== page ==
In a moment of uncharacteristic humility Richard Dawkins writes:
"...like...other fantasies that we can't disprove, we can say that God is very very improbable".(Why There Almost Certainly is No God, Huffington Post, 23 Oct 2006)
Where Dawkins goes wrong is in thinking that "God" is an empirical hypothesis which attempts to explain features of the world in the same way as physics and chemistry. Fundamentalists may indeed give this impression but their literalism is a 20th century invention reflecting the modernist worldview just as much as Dawkin's science and, as such, is a departure from Christian tradition. In Christian orthodoxy God is not an empirical explanation but a metaphysical account and, as every philosophy undergrduate knows, a metaphysical theory is consistent with every state of the world. So you can't settle the matter of God's existence simply by referring to observable facts.
However, I believe we can go further than Dawkins does and make the bold claim that it is indeed possible to prove that God does not exist. But it is not done by experiment or examination of facts but by logic and conceptual analysis. We can say that God is not just probably or actually non-existent—he is impossible and cannot (logically) exist!
I want to claim that in the same way square-circles, married-batchelors and the largest-possible-number are impossible (because they entail self-contradiction) the very concept of God contains so many internal contradictions that it is empty of content. As in the case of many other internally incoherent ideas this is not immediately evident. Take the notion of time travel as we see it depicted in H G Well's 'The Time Machine'. At a schematic level we can enjoy the idea of someone travelling backward and forward in time because we ignore the absurdity of treating time as if it had the same properties as space. When we analyse it closely we see how it falls apart as a notion.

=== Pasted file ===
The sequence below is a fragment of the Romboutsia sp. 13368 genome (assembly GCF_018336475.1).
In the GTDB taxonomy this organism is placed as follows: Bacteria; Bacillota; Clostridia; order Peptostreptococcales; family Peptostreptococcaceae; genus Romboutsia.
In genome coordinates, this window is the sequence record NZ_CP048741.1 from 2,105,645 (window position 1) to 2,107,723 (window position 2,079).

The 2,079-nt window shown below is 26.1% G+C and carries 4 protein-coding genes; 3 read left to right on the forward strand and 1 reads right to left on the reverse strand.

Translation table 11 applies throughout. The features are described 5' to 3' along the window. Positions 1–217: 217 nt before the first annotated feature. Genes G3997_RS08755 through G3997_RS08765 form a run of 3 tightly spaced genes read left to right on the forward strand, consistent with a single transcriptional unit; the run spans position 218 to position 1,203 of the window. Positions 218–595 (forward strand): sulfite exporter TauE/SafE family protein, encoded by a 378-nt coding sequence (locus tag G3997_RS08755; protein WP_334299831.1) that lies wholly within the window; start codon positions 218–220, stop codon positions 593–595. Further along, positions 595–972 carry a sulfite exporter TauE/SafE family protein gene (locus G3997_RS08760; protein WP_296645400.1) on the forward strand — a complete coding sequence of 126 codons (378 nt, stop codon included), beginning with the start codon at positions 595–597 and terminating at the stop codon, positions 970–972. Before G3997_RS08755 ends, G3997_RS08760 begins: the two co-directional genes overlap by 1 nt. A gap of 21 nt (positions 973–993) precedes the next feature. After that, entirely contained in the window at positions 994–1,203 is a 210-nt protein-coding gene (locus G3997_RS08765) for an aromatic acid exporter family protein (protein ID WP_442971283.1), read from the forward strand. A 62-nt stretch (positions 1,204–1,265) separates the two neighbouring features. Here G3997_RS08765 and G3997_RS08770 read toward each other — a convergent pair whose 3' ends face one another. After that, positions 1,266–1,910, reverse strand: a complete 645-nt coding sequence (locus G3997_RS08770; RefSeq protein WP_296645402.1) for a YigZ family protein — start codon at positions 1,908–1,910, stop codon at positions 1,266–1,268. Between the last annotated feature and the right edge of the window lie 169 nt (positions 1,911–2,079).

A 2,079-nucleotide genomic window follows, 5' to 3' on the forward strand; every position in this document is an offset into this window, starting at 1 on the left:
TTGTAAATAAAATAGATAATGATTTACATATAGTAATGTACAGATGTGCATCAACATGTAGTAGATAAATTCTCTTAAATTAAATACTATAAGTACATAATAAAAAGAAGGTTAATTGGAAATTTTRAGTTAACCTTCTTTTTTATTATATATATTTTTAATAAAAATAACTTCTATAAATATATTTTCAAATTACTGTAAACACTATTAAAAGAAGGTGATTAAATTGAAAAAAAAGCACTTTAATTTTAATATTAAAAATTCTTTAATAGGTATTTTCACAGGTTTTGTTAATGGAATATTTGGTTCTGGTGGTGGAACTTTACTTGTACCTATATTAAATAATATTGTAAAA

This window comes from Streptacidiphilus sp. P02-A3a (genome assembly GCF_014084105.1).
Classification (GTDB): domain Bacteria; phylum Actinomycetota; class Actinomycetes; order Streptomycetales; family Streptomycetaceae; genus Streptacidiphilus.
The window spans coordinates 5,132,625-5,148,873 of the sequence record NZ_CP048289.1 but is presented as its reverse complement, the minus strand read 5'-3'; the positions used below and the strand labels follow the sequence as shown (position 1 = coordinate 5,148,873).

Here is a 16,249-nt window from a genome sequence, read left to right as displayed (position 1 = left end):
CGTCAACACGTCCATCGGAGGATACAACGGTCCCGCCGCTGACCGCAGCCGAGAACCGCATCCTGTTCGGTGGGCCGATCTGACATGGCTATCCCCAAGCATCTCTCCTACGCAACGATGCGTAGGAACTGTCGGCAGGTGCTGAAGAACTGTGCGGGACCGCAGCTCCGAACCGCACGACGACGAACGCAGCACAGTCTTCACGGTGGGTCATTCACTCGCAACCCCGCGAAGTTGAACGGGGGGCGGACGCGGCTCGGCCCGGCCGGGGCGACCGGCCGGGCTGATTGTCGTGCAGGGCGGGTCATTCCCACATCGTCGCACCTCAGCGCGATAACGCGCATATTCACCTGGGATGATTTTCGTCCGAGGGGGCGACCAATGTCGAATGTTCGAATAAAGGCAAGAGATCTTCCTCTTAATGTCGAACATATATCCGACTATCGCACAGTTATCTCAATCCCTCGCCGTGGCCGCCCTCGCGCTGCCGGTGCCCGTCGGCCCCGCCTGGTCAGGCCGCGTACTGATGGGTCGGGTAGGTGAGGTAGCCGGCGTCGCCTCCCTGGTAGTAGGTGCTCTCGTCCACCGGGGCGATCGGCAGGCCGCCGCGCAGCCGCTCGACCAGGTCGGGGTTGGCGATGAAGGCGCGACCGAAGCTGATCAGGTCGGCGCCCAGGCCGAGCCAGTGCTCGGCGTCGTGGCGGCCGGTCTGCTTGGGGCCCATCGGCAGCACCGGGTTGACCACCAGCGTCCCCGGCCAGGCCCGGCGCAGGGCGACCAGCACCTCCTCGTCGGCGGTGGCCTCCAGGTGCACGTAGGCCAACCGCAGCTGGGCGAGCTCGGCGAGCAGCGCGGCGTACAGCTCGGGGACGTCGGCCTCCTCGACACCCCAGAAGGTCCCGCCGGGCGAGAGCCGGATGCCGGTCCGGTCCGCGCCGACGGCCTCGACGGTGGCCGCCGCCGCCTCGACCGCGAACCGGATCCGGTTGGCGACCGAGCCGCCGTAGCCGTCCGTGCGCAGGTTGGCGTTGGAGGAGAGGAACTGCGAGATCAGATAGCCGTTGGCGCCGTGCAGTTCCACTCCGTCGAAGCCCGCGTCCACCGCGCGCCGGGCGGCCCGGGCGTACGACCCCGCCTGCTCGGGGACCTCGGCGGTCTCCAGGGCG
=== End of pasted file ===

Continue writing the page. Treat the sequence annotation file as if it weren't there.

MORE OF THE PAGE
The a-theistic argument that takes this approach is known as "The Argument from Incompatible Properties". It is quite ancient and can even be found in the Buddhist Pali scriptures.
It goes like this:
Names refer not to things as such but to descriptions (this enables us to refer to fictional entities). To ascribe contradictory properties to something is to both assert a description and take it back at the same time—and they just cancel each other out. The name is thereby rendered empty and meaningless with no reference.
Traditionally God is envisaged as an agent who creates the world, sustains it, guides it providentially, intervenes in it miraculously, reveals his nature and will through it and rolls up it up at the end of time applying justice to all moral beings. However God is also Perfect, Immutible and Eternal. It is therefore impossible for such a being to do anything. If he is perfect he will have no needs or wants and so have no motivation to create a world in the first place let alone act within it. If he is unchanging and eternal, action is impossible because acting is a process with states before and after the action. Without time and change action is impossible.
God's omnipresence and omniscience are incompatible with his personhood because being a person involves seeing the world from a specific point of view. An omnipresent and omniscient being would know every point of view simultaneously which is not to have any point of view at all. Again—acting from no point of view at all is incoherent
Transcence and omnipresence contradict each other in that a transcendent being is completely above and beyond the world while an omnipresent God is present in every part of it.
God is said to be perfectly just and perfectly merciful. In our impefect world justice and mercy are traded off against each other but a perfect being cannot trade off, he must exemplify both virtues completely. Justice means giving to a person what is due to them but when we treat someone mercifully we cede the right to give them what they deserve. You cannot treat the same person justly and mercifully at the same time.
These are just a few of the internal contradictions in the concept. Space prevents me from elaborating or dealing with counter-arguments. You might object that I'm being a bit too literal in my interpretation of language about God. Such use of words is common in fantasy fiction and poetry. Well, I'm happy to concede that. "God" is a poetic fiction. Indeed, I think that's the answer!